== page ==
Setting up a BadgeOS Site

This is a working page for setting up a badge-issuing website.

There were a few things I tripped over that may save you some time setting up your own site.

First, a few highlights:

  • Running LAMP on a home server.
  • WordPress and the 2017 theme.
  • HTTPS protocol for security.
  • BadgeOS for the badging system.
  • BuddyPress for social forum and membership registration.
  • Social Login to allow logging in using your Facebook, Twitter, or other accounts.

Issues Uncovered and Solved

Unrecognized URLs from BuddyPress

I ran into a problem where the /member, /register and other BuddyPress URLs weren’t being recognized.  The underlying cause was an inability to create or modify the .htaccess file which allows WordPress — and particularly BuddyPress — from controlling it’s own re-write rules that allow handling the URLs it would like to define.

.htaccess is a weak spot within WordPress. Being careless with this file can lead to hijacking your server.


The discussion in this forum touches on several of the pieces which must be in place:

  • Allow anyone to register (this is turned off by default for single-site installations of WordPress).
  • BuddyPress doesn’t work if you install WordPress in its own directory.
  • mod_rewrite must be enabled within Apache.
  • The DirectoryRoot in Apache must have permissions that allow overriding the FileInfo and Options directives.
  • The .htaccess file must be writable by the Apache process.

We’ll go into each of these below.

Allow Registration Setting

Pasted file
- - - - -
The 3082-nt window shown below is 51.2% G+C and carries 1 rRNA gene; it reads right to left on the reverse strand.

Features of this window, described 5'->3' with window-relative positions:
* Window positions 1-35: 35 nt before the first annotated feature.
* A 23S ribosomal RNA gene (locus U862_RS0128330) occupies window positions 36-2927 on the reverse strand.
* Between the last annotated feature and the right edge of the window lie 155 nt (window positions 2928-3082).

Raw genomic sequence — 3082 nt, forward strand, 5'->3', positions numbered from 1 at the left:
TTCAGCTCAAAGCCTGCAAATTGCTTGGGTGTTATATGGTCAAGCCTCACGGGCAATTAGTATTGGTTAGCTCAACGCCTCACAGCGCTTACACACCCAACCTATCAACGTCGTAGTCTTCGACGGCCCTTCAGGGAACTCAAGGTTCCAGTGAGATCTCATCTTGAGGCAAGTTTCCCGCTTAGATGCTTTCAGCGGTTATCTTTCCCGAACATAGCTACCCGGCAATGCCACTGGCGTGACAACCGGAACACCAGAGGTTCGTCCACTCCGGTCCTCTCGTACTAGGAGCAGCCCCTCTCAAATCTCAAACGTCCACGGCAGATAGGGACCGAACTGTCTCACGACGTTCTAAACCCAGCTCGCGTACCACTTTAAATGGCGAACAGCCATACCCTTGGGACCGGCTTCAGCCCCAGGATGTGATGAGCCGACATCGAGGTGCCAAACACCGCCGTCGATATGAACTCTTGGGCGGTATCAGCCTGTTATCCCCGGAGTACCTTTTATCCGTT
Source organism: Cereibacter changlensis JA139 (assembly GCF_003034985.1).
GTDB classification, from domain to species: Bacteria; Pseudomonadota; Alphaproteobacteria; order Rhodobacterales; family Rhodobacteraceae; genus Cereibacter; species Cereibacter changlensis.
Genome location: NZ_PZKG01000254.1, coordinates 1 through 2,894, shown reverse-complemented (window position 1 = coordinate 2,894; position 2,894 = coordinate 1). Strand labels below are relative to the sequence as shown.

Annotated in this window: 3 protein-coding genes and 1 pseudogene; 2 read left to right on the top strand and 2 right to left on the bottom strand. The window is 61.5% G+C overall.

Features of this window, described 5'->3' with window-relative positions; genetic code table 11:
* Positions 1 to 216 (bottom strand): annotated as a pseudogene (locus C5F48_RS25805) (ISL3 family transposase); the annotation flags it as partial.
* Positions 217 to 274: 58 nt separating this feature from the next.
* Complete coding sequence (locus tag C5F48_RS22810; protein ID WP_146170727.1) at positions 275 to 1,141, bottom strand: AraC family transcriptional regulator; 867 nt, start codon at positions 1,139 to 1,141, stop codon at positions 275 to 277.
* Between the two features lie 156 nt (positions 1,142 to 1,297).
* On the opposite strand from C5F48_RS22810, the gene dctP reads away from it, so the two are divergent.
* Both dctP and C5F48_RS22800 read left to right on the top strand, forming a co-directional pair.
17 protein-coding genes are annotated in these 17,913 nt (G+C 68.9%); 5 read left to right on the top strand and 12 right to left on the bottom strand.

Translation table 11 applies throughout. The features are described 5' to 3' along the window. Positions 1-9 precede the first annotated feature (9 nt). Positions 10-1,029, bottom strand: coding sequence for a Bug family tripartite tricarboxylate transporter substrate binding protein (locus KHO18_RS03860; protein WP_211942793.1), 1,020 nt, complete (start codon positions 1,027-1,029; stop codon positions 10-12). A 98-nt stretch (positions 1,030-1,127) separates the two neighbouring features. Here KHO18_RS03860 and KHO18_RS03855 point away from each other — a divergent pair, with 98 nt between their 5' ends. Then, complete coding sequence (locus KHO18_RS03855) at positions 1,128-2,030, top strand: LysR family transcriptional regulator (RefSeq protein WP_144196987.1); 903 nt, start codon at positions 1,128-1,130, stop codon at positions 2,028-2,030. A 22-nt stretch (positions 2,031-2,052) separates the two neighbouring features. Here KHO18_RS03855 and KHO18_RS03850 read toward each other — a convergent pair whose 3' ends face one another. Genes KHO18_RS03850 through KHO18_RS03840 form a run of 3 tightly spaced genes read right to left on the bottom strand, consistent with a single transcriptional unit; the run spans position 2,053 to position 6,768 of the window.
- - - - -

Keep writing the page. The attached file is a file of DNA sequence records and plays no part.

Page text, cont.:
WordPress Install Location


Apache must be installed with the mod_rewrite enabled.  This tripped up others who experienced this same problem, but there is more than one cause.

mod_rewrite can be checked by running a .php page containing phpinfo(); and looking for the installed modules.

Directory Root settings


The .htaccess file may not exist until it needs to be created. For this reason, a search of the website’s DirectoryRoot may not turn up any .htaccess files.

Also note that .htaccess — by virtue of the name starting with a dot ‘.’ — is a hidden file.  FTP clients generally ignore hidden files unless you force them to display the files.

One way to force the creation of an .htaccess file — to test if Apache/WordPress have permissions to create and write the file — is to save changes to the Perma Links. Permalinks are essentially URLs that will be rewritten into a common format, so a change will force the creation of the re-write rules: .htaccess.

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